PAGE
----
Lexar SL200 Portable SSD Review: Mainstream USB-C Option

Manufacturer: Lexar Lexar SL200 Portable SSD Review: Mainstream USB-C Option

Lexar’s SL200 Portable SSD is a small USB-C device that targets mainstream performance levels, offering transfer speeds typical of desktop SATA drives at up to 550 MB/s. It is available in capacities of 512GB (as reviewed), 1TB, and 2TB.

The previous SL100 Pro SSD (which we looked at last year) remains in the product stack, with this new drive series complimenting, rather than replacing, that high-performance (up to 950 MB/s) option.

In this quick review we will take a look at the design, test out the rated transfer speeds, and look at the value proposition.

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Product Specifications
  • Color: Gray
  • Capacity: 512GB, 1TB, 2TB
  • Interface: USB 3.1 Type-C
  • Speed: Up to 550MB/s read, up to 400MB/s write
  • System Supported:
    • Mac OSX 10.6+
    • Windows 10/7/8
    • Android 4.4+
  • Connectivity: Standard USB Type-A/Type-C or Thunderbolt 3 connector
  • Operating Temperature: 0° C to 70° C (32°F to 158°F)
  • Storage Temperature: -40° C to 85° C (-40°F to 185°F)
  • Dimension (L x W x H): 86 mm x 60 mm x 9.5 mm / 3.39” x 2.36” x 0.37”
  • Weight: 40.6 g / 0.09 lbs (Without Cable)
Pricing
  • 500GB: $89.99
  • 1TB: $159.99
Manufacturer Description

“Quickly and securely store and access your content anywhere with the Lexar SL200 Portable SSD. With sleek, slimline styling and a premium finish, it provides impressive performance on the go, with speeds up to 550MB/s read and 400MB/s write. Available in 512GB, 1TB and 2TB capacities.”

Design and Contents

Inside the package we find the SL200 drive along with a pair of USB cables, with both a USB Type-C to Type-C cable and a Type-C to Type-A cable included.

The SL200 itself is quite compact at 86 x 60 x 9.5 mm / 3.39 x 2.36 x 0.37 inches, and very light at just 40.6 g / 1.43 oz. Lexar calls out the product’s “sleek, premium finish”, and this is a valid description.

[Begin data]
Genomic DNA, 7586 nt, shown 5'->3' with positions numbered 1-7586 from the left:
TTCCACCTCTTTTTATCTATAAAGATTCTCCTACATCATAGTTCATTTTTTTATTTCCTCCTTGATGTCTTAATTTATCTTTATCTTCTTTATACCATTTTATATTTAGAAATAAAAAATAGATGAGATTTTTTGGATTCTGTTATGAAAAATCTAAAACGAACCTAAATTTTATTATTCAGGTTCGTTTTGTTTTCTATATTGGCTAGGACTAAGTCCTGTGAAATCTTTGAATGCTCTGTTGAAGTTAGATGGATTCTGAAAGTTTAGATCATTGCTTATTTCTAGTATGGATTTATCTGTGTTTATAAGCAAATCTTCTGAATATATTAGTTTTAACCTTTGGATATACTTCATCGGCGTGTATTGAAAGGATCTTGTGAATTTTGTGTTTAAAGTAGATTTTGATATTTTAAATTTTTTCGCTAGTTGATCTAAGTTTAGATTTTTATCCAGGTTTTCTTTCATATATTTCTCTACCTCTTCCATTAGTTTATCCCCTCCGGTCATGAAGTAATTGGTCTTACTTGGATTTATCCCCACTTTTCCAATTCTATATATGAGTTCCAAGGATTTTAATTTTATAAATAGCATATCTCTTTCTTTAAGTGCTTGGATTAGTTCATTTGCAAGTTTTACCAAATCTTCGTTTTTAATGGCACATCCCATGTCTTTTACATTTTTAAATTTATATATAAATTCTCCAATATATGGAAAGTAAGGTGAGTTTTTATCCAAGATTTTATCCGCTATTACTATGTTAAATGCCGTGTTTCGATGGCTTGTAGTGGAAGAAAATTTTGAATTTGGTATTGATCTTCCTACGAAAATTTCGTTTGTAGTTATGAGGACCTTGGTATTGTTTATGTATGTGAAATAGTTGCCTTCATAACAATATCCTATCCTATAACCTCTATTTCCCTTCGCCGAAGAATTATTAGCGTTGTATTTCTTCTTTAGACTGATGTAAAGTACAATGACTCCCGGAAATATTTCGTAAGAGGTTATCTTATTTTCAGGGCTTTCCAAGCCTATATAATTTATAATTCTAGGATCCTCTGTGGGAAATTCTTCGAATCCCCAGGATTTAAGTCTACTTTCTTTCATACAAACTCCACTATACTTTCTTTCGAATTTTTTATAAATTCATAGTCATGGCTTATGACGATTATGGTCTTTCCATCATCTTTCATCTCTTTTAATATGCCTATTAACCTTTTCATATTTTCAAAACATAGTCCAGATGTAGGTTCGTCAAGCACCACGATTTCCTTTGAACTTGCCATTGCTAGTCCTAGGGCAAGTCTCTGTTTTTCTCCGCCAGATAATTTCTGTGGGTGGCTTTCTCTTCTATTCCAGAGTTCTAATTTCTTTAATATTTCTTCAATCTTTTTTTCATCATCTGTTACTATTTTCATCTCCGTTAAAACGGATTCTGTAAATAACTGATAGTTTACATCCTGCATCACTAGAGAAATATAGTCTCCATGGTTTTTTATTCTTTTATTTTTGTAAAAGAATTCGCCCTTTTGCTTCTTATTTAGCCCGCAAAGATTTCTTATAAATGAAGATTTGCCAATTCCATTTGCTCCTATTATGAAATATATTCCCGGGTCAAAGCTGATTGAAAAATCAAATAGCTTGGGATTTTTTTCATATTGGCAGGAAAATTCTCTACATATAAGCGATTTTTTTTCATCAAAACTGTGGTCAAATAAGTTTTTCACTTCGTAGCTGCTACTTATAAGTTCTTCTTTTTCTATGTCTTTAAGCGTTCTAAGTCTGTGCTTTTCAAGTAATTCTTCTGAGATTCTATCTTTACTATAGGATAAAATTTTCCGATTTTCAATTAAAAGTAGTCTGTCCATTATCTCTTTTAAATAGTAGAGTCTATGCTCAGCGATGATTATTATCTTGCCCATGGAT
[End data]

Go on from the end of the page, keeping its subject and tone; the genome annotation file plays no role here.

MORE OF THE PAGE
Suffice it to say the SL200 is a small, nicely built portable drive. Now let’s see how it performs.

Getting Started

Before we get into the transfer speeds here’s a quick look at what you would see upon first connecting this SL200 to a Windows PC.

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The drive presents itself as a “Lexar Portable SSD SL2 SCSI Disk Device”, and arrives partitioned using MBR. After initial testing I re-partitioned using GUID and formatted with NTFS, and both operations completed without incident.

Here’s a look at what was pre-loaded on the drive from the factory:

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Lexar’s DataSafe software for both Windows and Mac is included on the drive, along with quick start guides for both versions in PDF format.

If you have any interest in using this software I suggest backing it up, as the support/downloads page does not currently offer any of their Windows or Mac software for download (with the message “due to US government requirements, the download is temporarily unavailable” at the bottom of the page).

Observed Performance

With our 512GB SL200 sample connected to one of the available Thunderbolt 3/USB-C ports on the Intel NUC 9 Extreme (which we reviewed earlier this year), we tested this portable SSD using a couple of common benchmark tools.

Lexar rates the maximum speed of this SL200 drive at 550 MB/s for reads, and 400 MB/s for writes. After ensuring that the drive was configured for maximum performance rather than quick removal in Windows (it wasn’t by default), I ran both the venerable ATTO disk benchmark and CrystalDiskMark.